Tag Archives: Plus Que Jamais

A Bitter Chypre Martini

Martini glassMals over at The Muse in Wooden Shoes recently noticed that she was experiencing a completely uncharacteristic craving for chypres.    The ones she had a yen for were not just any old chypres, but ones with a bite, a stinging edge of tartness- well, you can see what she meant here.

I commented and noticed while doing so that I no longer had any real chypres left in my scent wardrobe.  This was a surprise because all my adult life, I’ve worn chypres. There was a furlough when I was first married, and another while we expecting our daughter, but aside from those two periods yours truly has always been the Chypre Queen and an oakmoss junkie. Continue reading

Virginia and Versailles

tobaccoI know we’re not supposed to smoke.  Even if I had the faintest inclination to light up, my daughter would give me a stern lecture on the dangers of smoking, and she’d be right.  It’s a dirty habit, but…there’s something seductive about tobacco all the same.

You see, it’s partly a matter of generation.  I belong to one in which the memories of smoking, everyday smoking, smoking in the home, are still possible to retrieve.  People smoked then not in the furtive, cadging a smoke on the corner without making eye contact manner they do now, one foot hurriedly grinding out the evidence. They smoked openly.  I remember people smoking in droves in restaurants and cafes in Paris and Rome; I even have dim memories of going out to lunch with my father in Baltimore and having the waiter provide a heavy glass ash tray at the table!  In fact, Dad had his own silver ash trays at home,  with his initials etched on the bottom. Unthinkable now, such public displays, unless you consider the new smoke-less cigarettes a form of smoking, but that is how it was once upon a mid century. Continue reading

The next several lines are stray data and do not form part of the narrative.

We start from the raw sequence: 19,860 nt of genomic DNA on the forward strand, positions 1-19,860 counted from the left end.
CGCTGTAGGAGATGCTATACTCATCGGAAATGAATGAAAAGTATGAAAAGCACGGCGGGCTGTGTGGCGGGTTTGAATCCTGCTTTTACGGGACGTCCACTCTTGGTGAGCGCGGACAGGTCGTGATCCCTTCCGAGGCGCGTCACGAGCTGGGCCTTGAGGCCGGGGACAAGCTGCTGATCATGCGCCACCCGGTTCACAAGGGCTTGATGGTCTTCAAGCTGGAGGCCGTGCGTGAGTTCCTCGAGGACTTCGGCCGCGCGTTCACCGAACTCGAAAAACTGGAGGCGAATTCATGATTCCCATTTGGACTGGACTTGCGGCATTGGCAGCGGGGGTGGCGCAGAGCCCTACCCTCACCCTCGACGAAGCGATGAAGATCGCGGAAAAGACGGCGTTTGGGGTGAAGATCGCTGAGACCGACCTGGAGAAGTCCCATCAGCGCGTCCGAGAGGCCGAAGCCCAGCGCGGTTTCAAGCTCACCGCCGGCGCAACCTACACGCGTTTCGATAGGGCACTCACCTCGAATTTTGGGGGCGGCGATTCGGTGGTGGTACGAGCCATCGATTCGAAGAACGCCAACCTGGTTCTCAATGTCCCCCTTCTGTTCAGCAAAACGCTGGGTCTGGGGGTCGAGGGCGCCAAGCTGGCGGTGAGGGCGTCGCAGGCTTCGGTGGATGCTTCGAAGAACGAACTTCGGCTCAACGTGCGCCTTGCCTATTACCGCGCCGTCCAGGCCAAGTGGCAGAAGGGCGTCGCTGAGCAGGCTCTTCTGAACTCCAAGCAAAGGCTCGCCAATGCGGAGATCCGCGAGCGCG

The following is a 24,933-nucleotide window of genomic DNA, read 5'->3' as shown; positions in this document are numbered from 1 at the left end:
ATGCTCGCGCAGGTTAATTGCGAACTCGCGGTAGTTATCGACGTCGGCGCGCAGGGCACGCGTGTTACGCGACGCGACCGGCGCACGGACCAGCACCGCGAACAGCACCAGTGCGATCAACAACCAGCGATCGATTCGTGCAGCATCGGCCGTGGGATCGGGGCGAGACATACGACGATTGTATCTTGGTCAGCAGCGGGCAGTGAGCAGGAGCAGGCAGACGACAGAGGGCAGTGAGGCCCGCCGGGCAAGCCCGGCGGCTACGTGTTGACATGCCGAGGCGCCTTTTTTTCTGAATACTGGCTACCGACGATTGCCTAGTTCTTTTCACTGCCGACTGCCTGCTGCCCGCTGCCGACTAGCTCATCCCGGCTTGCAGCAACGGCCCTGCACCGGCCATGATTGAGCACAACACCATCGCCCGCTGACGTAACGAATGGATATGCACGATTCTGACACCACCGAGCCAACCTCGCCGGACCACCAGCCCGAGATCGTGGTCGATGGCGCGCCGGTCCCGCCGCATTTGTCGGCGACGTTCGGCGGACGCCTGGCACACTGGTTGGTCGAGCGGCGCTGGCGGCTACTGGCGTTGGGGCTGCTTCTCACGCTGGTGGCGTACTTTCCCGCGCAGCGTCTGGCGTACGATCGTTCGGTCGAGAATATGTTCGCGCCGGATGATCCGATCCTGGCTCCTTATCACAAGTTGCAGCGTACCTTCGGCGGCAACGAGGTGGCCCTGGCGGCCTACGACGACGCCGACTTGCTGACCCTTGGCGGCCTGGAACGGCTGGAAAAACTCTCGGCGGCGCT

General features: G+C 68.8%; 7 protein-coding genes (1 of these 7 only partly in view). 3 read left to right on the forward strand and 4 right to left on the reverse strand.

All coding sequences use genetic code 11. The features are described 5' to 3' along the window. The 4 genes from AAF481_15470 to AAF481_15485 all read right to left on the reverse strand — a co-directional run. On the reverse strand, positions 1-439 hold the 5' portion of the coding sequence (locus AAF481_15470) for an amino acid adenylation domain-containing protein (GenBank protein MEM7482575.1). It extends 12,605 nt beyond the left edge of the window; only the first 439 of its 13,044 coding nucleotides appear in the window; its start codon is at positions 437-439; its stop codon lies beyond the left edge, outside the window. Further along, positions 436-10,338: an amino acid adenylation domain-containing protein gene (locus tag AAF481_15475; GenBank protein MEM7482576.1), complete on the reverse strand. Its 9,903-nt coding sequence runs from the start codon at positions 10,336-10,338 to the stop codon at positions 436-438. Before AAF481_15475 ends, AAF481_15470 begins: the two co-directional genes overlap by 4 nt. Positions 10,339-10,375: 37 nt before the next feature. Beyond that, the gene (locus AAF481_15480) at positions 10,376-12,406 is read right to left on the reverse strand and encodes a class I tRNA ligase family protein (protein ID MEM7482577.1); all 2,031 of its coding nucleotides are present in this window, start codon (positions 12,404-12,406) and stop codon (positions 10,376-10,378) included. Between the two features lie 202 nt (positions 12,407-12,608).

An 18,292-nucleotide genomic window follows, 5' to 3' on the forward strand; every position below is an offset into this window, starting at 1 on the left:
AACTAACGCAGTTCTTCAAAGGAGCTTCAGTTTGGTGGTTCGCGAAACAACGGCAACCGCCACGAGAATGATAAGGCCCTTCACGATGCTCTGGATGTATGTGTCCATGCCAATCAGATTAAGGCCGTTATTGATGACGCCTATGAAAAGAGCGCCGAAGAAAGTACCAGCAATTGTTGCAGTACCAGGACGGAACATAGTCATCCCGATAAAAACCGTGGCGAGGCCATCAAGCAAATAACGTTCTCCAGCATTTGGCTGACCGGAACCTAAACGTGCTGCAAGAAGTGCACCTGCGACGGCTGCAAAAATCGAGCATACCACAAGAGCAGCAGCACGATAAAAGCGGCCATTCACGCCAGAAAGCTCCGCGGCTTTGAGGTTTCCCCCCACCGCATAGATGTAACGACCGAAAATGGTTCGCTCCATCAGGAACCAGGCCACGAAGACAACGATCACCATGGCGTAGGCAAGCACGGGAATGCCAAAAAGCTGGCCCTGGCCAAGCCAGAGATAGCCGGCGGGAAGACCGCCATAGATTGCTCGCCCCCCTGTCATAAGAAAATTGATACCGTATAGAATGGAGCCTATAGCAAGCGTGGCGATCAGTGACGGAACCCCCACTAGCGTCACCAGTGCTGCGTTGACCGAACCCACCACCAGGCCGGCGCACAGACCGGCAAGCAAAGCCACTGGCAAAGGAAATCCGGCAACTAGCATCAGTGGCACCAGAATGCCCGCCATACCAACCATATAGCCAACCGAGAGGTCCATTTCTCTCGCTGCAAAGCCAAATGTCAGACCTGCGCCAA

Guerlain Originals

http://en.wikipedia.org/wiki/File:Immeuble,_68_avenue_des_Champs-%C3%89lys%C3%A9es,_Paris_8e_009.JPGThe publishing mogul/poet Felix Dennis is blunt about it: “The problem with the great idea is that it concentrates the mind on the idea itself…But unless the idea is executed efficiently and with panache and originality, then it doesn’t matter how great the idea is, the enterprise will fail.”

It’s a nifty piece of wisdom, and has always struck me in regard to the grand old firm of Guerlain, whose business model for many years was less to create than to perfect.

You didn’t wear Guerlains for their startling uniqueness, because almost nothing of Guerlain’s was unique.  You wore them for the quality of the materials used and for the careful handling of  those ingredients.  Guerlain’s execution was what shone through.  The origin of the idea was not important. Caron might create, Coty certainly did, even Jean Patou from time to time produced creations, but Guerlain guerlainified, and the results were charming, very high quality, with a delicacy all their own. Continue reading

The Tea Table

Anyone who already likes perfume is likely to like tea.  They’re both fragrant brews, it’s just that one is evanescent and disappears out of your cup in a matter of minutes, and the other can sit on shelves for years at a time, only to be released into the wilds of the atmosphere.

Tea is always vaguely contemplative, and perfume is only intermittently so.

This having been admitted, most tea scents are not sensual, alluring or animalic.  By their nature they can’t be.  If your best ally in any endeavor is porcelain, then you can’t expect wild parties.  At best you’re attending tea parties, or tea ceremonies, and that means that a modicum of formality is going to prevail. Continue reading